Solar

Solar

Solar energy is Texas’ largest energy resource and is generally synchronized with daily and seasonal energy demand. Solar energy has the potential for large scale (central) production and for smaller scale (distributed) production and the later has major advantages to our infrastructure. The most promising large scale solar technologies utilize solar thermal concentrators and thin-film photovoltaic (PV), while the most promising small scale, distributed technologies are passive applications, solar hot water, and photovoltaic (PV). It is a critical piece of the solution to Texas’ energy supply puzzle - it is available everywhere in the state, can be readily deployed, and can be easily added to our existing energy system without the need for expensive transmission lines or lengthy environmental impact hearings. We can place solar energy where it is needed most - on stressed or over-loaded zones of our electric grid.

Solar energy is a vast resource for Texas, capable of supplying many times the state’s total energy needs. It is environmentally benign and closely matches Texas’ daily and seasonal energy demands, as noted above. Many solar electric applications are already cost-effective while the costs of others continue to decrease.

Several barriers to widespread utilization of solar energy exist: 1) solar energy requires relatively large amounts of collection area; 2) costs of large-scale solar generation are still relatively high; and 3) the intermittent nature of solar energy poses a challenge for integrating large-scale solar into the existing energy infrastructure.

How It Works

Solar energy is one of the oldest and most reliable natural resources we have. Capturing the sun’s energy allows us to heat water or air for various applications and convert solar energy into electricity.

Solar Thermal

Solar thermal is the conversion of solar energy from radiation to heater thermal energy. Sunlight strikes an object and radiant energy is converted to heat, warming the object from the sun’s energy.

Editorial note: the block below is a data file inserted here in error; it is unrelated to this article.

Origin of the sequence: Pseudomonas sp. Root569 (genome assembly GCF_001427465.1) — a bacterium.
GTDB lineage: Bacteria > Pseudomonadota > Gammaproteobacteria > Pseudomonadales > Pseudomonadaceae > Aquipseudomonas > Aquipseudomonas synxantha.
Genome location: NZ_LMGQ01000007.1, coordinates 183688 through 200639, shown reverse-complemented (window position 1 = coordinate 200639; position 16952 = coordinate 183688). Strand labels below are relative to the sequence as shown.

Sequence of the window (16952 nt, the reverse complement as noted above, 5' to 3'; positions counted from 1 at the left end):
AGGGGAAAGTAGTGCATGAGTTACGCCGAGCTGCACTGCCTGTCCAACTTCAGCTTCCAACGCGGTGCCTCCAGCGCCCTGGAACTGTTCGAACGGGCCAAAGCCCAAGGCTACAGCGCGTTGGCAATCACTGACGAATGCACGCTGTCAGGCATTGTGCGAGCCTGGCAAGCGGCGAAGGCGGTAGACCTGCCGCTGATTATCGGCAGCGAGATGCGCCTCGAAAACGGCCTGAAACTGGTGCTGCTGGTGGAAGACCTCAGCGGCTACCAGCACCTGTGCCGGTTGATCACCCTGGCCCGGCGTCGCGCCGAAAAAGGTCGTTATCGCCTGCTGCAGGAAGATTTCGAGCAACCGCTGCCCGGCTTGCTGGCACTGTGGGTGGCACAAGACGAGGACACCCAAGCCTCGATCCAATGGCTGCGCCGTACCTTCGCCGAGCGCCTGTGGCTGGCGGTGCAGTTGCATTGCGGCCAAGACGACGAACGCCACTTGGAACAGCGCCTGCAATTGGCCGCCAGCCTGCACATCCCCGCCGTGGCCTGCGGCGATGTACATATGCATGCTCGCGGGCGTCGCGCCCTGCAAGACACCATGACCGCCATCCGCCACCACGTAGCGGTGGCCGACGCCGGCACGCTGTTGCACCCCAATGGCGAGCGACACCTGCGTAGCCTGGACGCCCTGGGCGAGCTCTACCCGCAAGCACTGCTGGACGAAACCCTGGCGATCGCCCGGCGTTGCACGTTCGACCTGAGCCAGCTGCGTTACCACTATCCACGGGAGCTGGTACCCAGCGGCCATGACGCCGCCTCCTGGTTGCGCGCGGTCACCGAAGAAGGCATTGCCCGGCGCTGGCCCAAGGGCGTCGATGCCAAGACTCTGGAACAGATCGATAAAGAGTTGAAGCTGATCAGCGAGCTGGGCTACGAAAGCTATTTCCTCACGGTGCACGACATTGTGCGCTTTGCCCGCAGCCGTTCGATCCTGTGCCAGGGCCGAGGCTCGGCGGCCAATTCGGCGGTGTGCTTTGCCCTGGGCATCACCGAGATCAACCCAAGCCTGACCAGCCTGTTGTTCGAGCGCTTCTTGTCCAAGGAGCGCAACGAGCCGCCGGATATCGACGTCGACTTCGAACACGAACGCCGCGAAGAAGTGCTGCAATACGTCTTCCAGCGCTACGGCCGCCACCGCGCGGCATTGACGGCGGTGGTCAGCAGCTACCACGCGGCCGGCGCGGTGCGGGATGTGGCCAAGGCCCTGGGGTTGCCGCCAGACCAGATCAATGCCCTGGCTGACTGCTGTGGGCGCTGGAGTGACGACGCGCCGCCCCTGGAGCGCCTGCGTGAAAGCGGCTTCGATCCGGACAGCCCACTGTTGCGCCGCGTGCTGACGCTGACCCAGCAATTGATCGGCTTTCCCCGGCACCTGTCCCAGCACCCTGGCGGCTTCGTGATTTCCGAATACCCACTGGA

• Active Solar: Delivers thermal energy from the point of collection to the point of use, such as the use of electric blowers to circulate air or pumps that transfer hot water.
  • Passive Solar: Delivers solar energy to the point of storage or use directly, without requiring the use of pumps or fans. Passive solar design involves orienting a building so that it absorbs its heating requirements and stores some heat in the building materials. Passive solar techniques include the use of thermal masonry walls, vertical solar chimneys and movable insulation.
  • Concentrated Solar Power: Uses mirrors - called Heliostats - to concentrate the sun’s energy onto a focal point to raise temperature. This is traditionally used for solar thermal power applications, and typically in sunny, arid regions.

The summer sun in Texas generates more energy in 1 day than our power plants can produce in 1 year.

Solar Electrical

Solar electrical is the direct conversion of solar energy radiation into electrical energy, creating a voltage and current to deliver power. Solar electrical systems typically use photovoltaic (PV) cells or modules to capture the sun’s energy. PV modules are typically assembled into arrays that are mounted on a building or on the ground.

PV systems capture energy and then its modules transform it into direct current (DC). An inverter can converted DC to alternating current (AC). These inverters can send power either to the local grid or to an independent system. Very little power is sacrificed in the conversion of DC to AC power with modern inverters.